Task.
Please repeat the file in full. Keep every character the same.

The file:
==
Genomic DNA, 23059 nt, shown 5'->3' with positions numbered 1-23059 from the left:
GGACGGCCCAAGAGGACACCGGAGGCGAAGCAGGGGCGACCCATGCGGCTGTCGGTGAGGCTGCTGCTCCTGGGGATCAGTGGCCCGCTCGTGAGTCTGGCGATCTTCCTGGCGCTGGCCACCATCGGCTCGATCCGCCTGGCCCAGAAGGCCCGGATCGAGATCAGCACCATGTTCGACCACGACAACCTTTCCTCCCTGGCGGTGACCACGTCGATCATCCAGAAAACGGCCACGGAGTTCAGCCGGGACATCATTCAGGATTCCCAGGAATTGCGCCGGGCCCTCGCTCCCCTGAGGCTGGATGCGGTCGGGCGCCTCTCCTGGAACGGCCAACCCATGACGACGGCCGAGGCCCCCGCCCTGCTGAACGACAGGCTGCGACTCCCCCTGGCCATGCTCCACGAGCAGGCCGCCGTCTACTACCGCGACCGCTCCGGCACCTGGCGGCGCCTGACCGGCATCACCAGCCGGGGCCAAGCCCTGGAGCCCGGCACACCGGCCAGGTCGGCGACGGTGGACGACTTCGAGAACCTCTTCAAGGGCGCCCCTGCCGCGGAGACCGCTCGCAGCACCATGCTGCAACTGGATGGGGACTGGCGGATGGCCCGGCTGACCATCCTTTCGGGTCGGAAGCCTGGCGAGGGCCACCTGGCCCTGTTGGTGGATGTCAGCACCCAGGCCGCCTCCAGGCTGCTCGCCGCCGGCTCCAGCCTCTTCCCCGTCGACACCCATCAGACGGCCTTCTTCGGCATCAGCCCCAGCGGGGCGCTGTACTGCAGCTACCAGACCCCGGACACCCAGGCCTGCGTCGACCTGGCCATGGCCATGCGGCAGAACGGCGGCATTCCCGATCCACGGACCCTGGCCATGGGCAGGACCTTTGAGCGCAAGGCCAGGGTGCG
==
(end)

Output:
Genomic DNA, 23059 nt, shown 5'->3' with positions numbered 1-23059 from the left:
GGACGGCCCAAGAGGACACCGGAGGCGAAGCAGGGGCGACCCATGCGGCTGTCGGTGAGGCTGCTGCTCCTGGGGATCAGTGGCCCGCTCGTGAGTCTGGCGATCTTCCTGGCGCTGGCCACCATCGGCTCGATCCGCCTGGCCCAGAAGGCCCGGATCGAGATCAGCACCATGTTCGACCACGACAACCTTTCCTCCCTGGCGGTGACCACGTCGATCATCCAGAAAACGGCCACGGAGTTCAGCCGGGACATCATTCAGGATTCCCAGGAATTGCGCCGGGCCCTCGCTCCCCTGAGGCTGGATGCGGTCGGGCGCCTCTCCTGGAACGGCCAACCCATGACGACGGCCGAGGCCCCCGCCCTGCTGAACGACAGGCTGCGACTCCCCCTGGCCATGCTCCACGAGCAGGCCGCCGTCTACTACCGCGACCGCTCCGGCACCTGGCGGCGCCTGACCGGCATCACCAGCCGGGGCCAAGCCCTGGAGCCCGGCACACCGGCCAGGTCGGCGACGGTGGACGACTTCGAGAACCTCTTCAAGGGCGCCCCTGCCGCGGAGACCGCTCGCAGCACCATGCTGCAACTGGATGGGGACTGGCGGATGGCCCGGCTGACCATCCTTTCGGGTCGGAAGCCTGGCGAGGGCCACCTGGCCCTGTTGGTGGATGTCAGCACCCAGGCCGCCTCCAGGCTGCTCGCCGCCGGCTCCAGCCTCTTCCCCGTCGACACCCATCAGACGGCCTTCTTCGGCATCAGCCCCAGCGGGGCGCTGTACTGCAGCTACCAGACCCCGGACACCCAGGCCTGCGTCGACCTGGCCATGGCCATGCGGCAGAACGGCGGCATTCCCGATCCACGGACCCTGGCCATGGGCAGGACCTTTGAGCGCAAGGCCAGGGTGCG